Thursday, September 19, 2013

A Stylish Seat of Parliament

The thoroughly modern debating chamber
One year from today there could be an independent Scotland, as they vote to break away from the UK on September 18, 2014. Scottish teams could compete at the Winter Olympics in Russia, and Andy Murray could fly the blue and white flag when he steps onto center court at Wimbledon in 2015.

The Acts of Union in 1707 merged the kingdoms of Scotland (independent from the 13th century) and England to form the Kingdom of Great Britain. A historic vote in 1997 established a Scottish National Parliament in Edinburgh, and they broke ground on the new building in 1999. Doors opened for the first session of Scottish Parliament in October 2004, with Queen Elizabeth leading the procession. Whatever the SNP decides next year, they have one architecturally stunning place to rule from.

The stairs leading to the chambers
In a city where the "New Town" dates from the late 1700s, it's shocking to see the concrete, steel and glass building sitting at the base of Edinburgh's historic Royal Mile. The Scottish National Parliament building is open to the public and a definite must-see. Government buildings aren't usually on the top of our sightseeing list, but this award winning structure is jaw-dropping gorgeous. Plus it's across from the 500 year old Palace of Holyroodhouse and a great place to sit down after all that royal wandering.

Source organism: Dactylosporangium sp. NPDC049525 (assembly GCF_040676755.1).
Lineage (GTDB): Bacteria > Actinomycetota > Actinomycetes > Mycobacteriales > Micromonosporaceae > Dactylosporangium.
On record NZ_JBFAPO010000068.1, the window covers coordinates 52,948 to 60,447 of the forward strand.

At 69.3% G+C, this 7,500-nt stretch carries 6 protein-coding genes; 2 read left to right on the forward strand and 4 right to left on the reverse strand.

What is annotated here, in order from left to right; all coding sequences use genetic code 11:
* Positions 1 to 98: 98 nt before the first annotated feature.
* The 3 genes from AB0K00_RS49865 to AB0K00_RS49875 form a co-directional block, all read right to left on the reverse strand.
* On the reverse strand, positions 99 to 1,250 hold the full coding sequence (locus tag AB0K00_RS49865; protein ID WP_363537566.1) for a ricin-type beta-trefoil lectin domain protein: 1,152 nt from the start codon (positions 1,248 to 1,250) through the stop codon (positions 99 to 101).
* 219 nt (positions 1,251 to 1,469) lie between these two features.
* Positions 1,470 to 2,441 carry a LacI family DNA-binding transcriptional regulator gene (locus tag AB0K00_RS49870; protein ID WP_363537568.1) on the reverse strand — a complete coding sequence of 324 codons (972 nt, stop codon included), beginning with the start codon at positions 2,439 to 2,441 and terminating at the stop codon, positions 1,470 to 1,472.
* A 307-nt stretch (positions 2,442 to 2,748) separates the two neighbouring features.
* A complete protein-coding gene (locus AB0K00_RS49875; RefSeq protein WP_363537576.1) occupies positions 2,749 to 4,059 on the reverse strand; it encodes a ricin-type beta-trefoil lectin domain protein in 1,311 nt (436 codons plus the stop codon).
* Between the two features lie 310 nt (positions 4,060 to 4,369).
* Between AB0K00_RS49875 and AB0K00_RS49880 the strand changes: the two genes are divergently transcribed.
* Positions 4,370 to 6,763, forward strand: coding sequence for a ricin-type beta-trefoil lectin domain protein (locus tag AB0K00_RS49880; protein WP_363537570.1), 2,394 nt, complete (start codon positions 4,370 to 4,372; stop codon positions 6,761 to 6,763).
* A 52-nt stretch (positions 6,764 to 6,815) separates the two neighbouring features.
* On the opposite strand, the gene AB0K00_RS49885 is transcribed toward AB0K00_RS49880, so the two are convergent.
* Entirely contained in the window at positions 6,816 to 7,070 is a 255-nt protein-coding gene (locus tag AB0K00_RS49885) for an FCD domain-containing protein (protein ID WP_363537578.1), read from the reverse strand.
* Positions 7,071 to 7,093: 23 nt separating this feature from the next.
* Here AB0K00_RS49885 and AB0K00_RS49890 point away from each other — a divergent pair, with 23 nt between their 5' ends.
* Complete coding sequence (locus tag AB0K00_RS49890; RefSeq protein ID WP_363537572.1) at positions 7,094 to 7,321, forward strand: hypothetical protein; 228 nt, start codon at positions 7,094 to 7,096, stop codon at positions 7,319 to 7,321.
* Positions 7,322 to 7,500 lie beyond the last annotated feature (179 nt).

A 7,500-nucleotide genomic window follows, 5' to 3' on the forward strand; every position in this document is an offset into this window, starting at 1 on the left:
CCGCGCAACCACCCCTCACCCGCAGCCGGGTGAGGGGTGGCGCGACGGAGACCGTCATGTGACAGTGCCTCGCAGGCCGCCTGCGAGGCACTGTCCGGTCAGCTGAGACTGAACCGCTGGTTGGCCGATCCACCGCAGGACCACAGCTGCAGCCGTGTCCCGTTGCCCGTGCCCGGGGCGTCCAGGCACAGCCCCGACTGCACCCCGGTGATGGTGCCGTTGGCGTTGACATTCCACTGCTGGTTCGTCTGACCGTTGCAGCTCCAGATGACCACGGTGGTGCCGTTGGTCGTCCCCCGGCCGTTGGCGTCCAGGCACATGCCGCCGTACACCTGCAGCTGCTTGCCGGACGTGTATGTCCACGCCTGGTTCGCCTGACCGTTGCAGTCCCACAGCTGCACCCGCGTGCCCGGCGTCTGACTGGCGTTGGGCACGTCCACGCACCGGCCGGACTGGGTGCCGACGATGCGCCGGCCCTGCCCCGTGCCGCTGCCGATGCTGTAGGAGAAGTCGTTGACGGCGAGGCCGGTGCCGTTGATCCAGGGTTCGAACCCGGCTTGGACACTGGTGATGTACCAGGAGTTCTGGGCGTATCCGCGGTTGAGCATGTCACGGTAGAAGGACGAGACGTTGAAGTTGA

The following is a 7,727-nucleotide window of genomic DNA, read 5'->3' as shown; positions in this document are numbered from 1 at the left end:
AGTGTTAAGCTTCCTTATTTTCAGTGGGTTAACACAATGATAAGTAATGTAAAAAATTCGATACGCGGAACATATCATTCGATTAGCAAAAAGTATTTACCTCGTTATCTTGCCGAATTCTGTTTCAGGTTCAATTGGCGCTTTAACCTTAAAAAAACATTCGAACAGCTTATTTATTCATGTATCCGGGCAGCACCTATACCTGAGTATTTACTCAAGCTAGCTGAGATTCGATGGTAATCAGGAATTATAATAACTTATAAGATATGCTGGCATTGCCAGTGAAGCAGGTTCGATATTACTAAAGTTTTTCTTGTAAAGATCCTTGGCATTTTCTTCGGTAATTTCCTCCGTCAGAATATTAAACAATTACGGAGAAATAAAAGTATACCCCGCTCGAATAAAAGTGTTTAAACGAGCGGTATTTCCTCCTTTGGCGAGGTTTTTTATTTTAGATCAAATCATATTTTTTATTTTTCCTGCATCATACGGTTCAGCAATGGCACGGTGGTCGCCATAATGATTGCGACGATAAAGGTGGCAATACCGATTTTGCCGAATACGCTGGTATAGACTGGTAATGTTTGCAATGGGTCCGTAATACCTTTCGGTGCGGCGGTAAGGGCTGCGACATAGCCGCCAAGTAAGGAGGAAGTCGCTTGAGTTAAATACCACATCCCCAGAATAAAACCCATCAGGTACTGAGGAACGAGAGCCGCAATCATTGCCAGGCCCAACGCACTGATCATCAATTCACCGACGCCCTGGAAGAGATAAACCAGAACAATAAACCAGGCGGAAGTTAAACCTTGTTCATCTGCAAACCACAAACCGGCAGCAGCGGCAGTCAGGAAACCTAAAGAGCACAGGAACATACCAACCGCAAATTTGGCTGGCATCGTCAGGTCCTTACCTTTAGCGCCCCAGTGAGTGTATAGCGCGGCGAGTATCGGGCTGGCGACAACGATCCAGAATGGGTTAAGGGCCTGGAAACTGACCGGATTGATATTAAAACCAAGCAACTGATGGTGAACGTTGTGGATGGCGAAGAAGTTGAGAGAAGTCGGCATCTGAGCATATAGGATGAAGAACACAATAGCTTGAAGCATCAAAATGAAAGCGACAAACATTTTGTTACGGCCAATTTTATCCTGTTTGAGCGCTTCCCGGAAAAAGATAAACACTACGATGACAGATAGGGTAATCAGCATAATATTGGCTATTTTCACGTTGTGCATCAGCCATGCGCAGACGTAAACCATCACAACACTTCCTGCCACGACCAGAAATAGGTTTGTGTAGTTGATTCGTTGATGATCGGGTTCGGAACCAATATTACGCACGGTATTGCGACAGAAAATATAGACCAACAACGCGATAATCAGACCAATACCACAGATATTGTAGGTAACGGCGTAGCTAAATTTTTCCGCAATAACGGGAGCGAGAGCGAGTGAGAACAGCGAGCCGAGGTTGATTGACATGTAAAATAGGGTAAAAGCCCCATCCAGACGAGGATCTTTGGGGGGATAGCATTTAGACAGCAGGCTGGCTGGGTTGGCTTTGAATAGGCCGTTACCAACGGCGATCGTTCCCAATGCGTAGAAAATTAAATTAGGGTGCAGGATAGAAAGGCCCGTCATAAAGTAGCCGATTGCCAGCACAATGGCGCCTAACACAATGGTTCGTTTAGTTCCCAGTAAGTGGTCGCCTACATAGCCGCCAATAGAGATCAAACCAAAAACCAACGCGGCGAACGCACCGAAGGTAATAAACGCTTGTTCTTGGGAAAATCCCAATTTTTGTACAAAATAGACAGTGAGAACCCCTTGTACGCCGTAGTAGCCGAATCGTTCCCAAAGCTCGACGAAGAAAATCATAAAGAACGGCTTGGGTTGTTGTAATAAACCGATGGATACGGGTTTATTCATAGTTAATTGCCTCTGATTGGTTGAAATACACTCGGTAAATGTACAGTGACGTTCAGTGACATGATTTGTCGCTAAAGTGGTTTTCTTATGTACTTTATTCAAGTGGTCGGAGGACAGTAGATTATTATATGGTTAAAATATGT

The modern design isn't everyone's cup of tea, and there's been quite a bit of controversy surrounding its construction. The architect went for an interpretation of the Scottish landscape made out of concrete, stone, glass and wood. With the natural wonder of Arthur's Seat in the background it certainly stands out of the landscape. Coming in way over budget probably didn't help the public opinion of the normally staid Scots, but it works as a symbol of a government looking to move towards the future.

After passing through the required metal detectors you'll enter the soaring steel, glass, and oak lobby. There are children's guides at the information desk, but really just let them lead the way as you explore. If Parliament isn't sitting you can head up the stairs into the stunning debating chamber. You're allowed to sit in the viewing gallery and there's an amazing view out the back windows. The little C&Gs loved watching the people trek their way up Arthur's Seat, watching them get smaller as they reached the peak at 822 feet.

The grounds surrounding the building are beautiful and equally modern, and with such a vertical, ancient city it can be difficult finding some flat green spaces to let your kiddos run wild. Sit back on one of the concrete benches and let them get their inner Highlander out while you admire the thoroughly Scottish mix of ancient and avant grade. And pretend you have enough energy to summit Arthur's Seat, if only it weren't so close to cocktail time.

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